Major new Azure integration highlights NetApp cloud announcements

NetApp is touting the new Azure NetApp Files as a huge extension of their Microsoft relationship, which gives them a level of integration with their Azure cloud that Microsoft has not done before with anyone. Other announcements include the General Availability of NetApp Cloud Insights, NetApp Cloud Volumes ONTAP, and new ONTAP support for NetApp HCI.

Anthony Lye, SVP and GM of the NetApp Cloud Data Services Business Unit

LAS VEGAS – Today, on the second day of the NetApp Insight event, and the first day that the new product announcements begin to roll out, the focus was on NetApp’s cloud strategy and cloud portfolio. The company made multiple announcements. The most significant, however, is Azure NetApp Files. It’s a new Azure file service powered by NetApp’s ONTAP technology that enables file-based enterprise workloads to be moved and deployed in Microsoft Azure.

“This will probably be ranked as one of the top one or two announcements that the company has ever made,” said Anthony Lye, SVP and GM, cloud data services at NetApp. “There isn’t a service like this anywhere in the world. This is deeper than anything that Microsoft has ever done with any one before. It’s something I never thought we would get. They have a similar sort of integration with Databricks, but it is much smaller than this. Getting a public cloud to endorse us at such a deep level, to embed us to a degree they’ve never done before, is massively significant. It is leading us to jointly develop networking and solutions that no one has ever done in a public cloud. The development relationship from this is extremely important.”

NetApp has been long-time partners with Microsoft around Azure, but Lye stressed that this takes the relationship to a different level.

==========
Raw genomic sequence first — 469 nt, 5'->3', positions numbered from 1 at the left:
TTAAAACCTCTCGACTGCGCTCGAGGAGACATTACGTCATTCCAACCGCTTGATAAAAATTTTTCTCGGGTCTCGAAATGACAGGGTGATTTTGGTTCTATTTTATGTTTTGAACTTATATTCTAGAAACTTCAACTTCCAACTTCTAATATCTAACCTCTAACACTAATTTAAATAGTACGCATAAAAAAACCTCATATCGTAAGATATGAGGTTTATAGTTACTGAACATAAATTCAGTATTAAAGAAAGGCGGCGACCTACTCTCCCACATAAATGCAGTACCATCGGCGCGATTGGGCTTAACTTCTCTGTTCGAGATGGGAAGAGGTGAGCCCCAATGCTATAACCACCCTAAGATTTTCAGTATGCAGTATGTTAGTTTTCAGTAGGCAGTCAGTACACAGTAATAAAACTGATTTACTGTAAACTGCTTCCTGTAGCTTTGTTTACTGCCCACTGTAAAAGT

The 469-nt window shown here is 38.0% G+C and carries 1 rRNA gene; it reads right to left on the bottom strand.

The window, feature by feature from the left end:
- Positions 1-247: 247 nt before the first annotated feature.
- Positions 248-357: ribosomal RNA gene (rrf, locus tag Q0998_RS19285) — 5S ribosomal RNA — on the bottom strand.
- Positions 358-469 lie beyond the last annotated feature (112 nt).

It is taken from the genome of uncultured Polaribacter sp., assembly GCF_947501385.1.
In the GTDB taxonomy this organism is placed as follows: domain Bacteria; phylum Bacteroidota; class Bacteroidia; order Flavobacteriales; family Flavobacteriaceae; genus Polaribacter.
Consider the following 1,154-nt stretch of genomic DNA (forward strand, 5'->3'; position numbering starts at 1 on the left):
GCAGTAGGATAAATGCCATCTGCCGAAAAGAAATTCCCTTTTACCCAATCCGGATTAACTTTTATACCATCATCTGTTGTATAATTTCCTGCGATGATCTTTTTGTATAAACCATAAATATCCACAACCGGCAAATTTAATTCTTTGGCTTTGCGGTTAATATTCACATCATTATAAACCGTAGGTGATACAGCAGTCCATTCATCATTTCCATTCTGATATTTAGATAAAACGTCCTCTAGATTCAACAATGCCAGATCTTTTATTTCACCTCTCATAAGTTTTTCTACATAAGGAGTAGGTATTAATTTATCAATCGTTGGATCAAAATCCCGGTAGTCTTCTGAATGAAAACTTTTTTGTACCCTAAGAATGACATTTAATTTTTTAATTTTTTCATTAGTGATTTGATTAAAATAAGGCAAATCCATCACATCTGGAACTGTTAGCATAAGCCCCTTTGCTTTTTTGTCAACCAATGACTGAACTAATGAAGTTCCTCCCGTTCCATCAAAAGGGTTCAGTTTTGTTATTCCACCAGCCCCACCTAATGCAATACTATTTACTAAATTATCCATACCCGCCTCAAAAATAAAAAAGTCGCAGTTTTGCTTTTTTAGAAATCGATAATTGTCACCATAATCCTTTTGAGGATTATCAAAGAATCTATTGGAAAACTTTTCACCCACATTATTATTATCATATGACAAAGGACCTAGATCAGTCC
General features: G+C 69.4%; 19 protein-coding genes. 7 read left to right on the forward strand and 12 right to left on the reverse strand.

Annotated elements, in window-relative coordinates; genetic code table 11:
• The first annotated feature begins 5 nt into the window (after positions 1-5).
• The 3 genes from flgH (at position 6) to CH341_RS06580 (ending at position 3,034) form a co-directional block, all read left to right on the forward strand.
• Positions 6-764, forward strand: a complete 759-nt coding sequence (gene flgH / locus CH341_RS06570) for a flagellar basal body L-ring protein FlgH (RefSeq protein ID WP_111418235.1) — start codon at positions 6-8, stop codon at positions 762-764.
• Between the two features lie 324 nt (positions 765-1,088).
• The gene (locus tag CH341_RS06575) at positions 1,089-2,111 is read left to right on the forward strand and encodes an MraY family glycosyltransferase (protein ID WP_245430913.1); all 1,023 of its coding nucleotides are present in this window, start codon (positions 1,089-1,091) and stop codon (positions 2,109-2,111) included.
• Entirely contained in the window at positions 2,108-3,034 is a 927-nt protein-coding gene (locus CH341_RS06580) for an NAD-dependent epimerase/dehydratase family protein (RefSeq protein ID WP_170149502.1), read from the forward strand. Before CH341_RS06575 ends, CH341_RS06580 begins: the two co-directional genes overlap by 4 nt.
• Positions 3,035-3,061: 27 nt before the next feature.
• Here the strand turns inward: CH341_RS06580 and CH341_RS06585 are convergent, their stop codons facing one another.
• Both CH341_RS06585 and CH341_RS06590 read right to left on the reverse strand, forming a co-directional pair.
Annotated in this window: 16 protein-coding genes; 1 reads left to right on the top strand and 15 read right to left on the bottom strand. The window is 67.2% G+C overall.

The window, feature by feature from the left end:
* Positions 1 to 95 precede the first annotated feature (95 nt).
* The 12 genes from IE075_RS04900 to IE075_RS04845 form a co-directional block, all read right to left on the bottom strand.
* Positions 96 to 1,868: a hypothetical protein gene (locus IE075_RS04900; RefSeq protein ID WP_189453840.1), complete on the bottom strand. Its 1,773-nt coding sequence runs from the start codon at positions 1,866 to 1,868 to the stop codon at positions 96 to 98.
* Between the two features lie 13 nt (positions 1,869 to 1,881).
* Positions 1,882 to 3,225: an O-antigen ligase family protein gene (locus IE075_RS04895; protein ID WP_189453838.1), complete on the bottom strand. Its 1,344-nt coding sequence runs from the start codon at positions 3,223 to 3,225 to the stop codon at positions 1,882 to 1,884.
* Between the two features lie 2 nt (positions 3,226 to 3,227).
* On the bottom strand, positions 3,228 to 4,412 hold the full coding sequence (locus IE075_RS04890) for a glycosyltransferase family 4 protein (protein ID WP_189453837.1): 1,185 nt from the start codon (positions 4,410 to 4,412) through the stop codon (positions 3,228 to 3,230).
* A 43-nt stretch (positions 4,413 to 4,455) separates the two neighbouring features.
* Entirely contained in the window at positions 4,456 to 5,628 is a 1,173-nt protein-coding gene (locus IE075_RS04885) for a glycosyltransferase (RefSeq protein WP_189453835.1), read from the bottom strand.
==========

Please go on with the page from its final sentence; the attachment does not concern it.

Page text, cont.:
“We have had ONTAP in the Azure cloud for years but it has been Do-it-Yourself storage,” Lye stressed. In contrast, Azure NetApp Files provides automated resource deployment through REST APIs and CLI access, as well as an intuitive native Azure experience. The enterprise-grade file service can be up and running in minutes.

“Azure NetApp Files is huge,” said John Woodall, VP of Engineering, at Palo Alto-based long-time NetApp partner Integrated Archive Systems. “It means that Microsoft is buying more NetApp to support this. That’s a win. It’s a native service. That’s another win. Existing Azure customers get to use their credits on this. Microsoft resellers will be happy about this.”

In a world in which many partners have struggled to effectively monetize the public clouds, Woodall said that this changes the game for integrators like themselves.

“We can make money doing this,” he said. “This feels like more of a regular transaction.”

Azure NetApp Files is now available in limited preview, and is expanding to the US East and US West 2 Azure data centre regions, allowing more customers to participate in the limited preview.

Lye also emphasized the importance of NetApp Cloud Insights, a SaaS-based tool that provides monitoring and cost optimization for hybrid-cloud-based infrastructures, particularly modern cloud architectures like Kubernetes and micro-services. NetApp is announcing at Insight that it is now in General Availability.

“NetApp acquired a company, Onaro, in 2008, whose technology became OnCommand Insight [OCI],” he said. “It has been a very successful product for us. It understands many companies’ infrastructure, models their environments, and does cool things around chargeback and machine learning. It is very much enterprise software, which does well in big banks and telcos and service providers. But it is a beast, and you need a team of people who can deploy, manage and upgrade it.”

Lye said that NetApp Cloud Insights leverages the capability of the cloud to democratize things, to make this capability much more broadly available to many more customers, on a consumption basis, on-demand.

“What it does it take the best bits of OCI and rewrite them so they run as a cloud service,” he stated. “Now, what was formerly available only to the top 10 per cent is now available to everybody. It has analytics, machine learning and chargebacks that a department of a big business could buy, or even a small business could buy. OCI is an expensive product. This one, you can consume on a single VM. You can spin Cloud Insights up in two minutes, while OCI could take two YEARS to deploy. At our booth at Microsoft Ignite, we onboarded over 200 customers in two minutes each. This really is a democratized version of OCI for everyone.”